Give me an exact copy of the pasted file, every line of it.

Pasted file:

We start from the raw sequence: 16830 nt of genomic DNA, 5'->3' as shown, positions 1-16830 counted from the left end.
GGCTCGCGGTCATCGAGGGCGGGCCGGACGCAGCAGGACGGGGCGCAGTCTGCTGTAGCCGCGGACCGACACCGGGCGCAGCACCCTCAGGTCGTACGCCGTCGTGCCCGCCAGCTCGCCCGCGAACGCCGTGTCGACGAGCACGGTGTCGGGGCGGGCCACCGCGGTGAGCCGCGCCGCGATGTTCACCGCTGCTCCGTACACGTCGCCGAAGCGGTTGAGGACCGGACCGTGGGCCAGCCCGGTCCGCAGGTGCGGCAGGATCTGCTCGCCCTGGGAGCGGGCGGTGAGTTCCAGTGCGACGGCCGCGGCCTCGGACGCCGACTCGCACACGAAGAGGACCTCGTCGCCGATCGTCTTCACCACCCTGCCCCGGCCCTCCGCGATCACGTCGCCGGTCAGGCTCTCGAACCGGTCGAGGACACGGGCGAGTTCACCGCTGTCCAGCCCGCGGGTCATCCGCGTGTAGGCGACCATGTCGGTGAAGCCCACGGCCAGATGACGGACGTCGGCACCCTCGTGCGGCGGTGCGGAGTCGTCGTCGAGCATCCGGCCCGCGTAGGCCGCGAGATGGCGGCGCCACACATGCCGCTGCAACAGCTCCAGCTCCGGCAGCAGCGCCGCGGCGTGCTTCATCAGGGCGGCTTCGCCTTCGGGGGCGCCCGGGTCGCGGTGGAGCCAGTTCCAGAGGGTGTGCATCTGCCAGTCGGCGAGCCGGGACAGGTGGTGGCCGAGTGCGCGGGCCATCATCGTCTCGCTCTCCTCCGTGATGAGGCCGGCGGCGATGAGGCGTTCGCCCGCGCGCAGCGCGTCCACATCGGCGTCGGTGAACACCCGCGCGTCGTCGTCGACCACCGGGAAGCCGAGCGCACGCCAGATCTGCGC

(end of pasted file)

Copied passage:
We start from the raw sequence: 16830 nt of genomic DNA, 5'->3' as shown, positions 1-16830 counted from the left end.
GGCTCGCGGTCATCGAGGGCGGGCCGGACGCAGCAGGACGGGGCGCAGTCTGCTGTAGCCGCGGACCGACACCGGGCGCAGCACCCTCAGGTCGTACGCCGTCGTGCCCGCCAGCTCGCCCGCGAACGCCGTGTCGACGAGCACGGTGTCGGGGCGGGCCACCGCGGTGAGCCGCGCCGCGATGTTCACCGCTGCTCCGTACACGTCGCCGAAGCGGTTGAGGACCGGACCGTGGGCCAGCCCGGTCCGCAGGTGCGGCAGGATCTGCTCGCCCTGGGAGCGGGCGGTGAGTTCCAGTGCGACGGCCGCGGCCTCGGACGCCGACTCGCACACGAAGAGGACCTCGTCGCCGATCGTCTTCACCACCCTGCCCCGGCCCTCCGCGATCACGTCGCCGGTCAGGCTCTCGAACCGGTCGAGGACACGGGCGAGTTCACCGCTGTCCAGCCCGCGGGTCATCCGCGTGTAGGCGACCATGTCGGTGAAGCCCACGGCCAGATGACGGACGTCGGCACCCTCGTGCGGCGGTGCGGAGTCGTCGTCGAGCATCCGGCCCGCGTAGGCCGCGAGATGGCGGCGCCACACATGCCGCTGCAACAGCTCCAGCTCCGGCAGCAGCGCCGCGGCGTGCTTCATCAGGGCGGCTTCGCCTTCGGGGGCGCCCGGGTCGCGGTGGAGCCAGTTCCAGAGGGTGTGCATCTGCCAGTCGGCGAGCCGGGACAGGTGGTGGCCGAGTGCGCGGGCCATCATCGTCTCGCTCTCCTCCGTGATGAGGCCGGCGGCGATGAGGCGTTCGCCCGCGCGCAGCGCGTCCACATCGGCGTCGGTGAACACCCGCGCGTCGTCGTCGACCACCGGGAAGCCGAGCGCACGCCAGATCTGCGC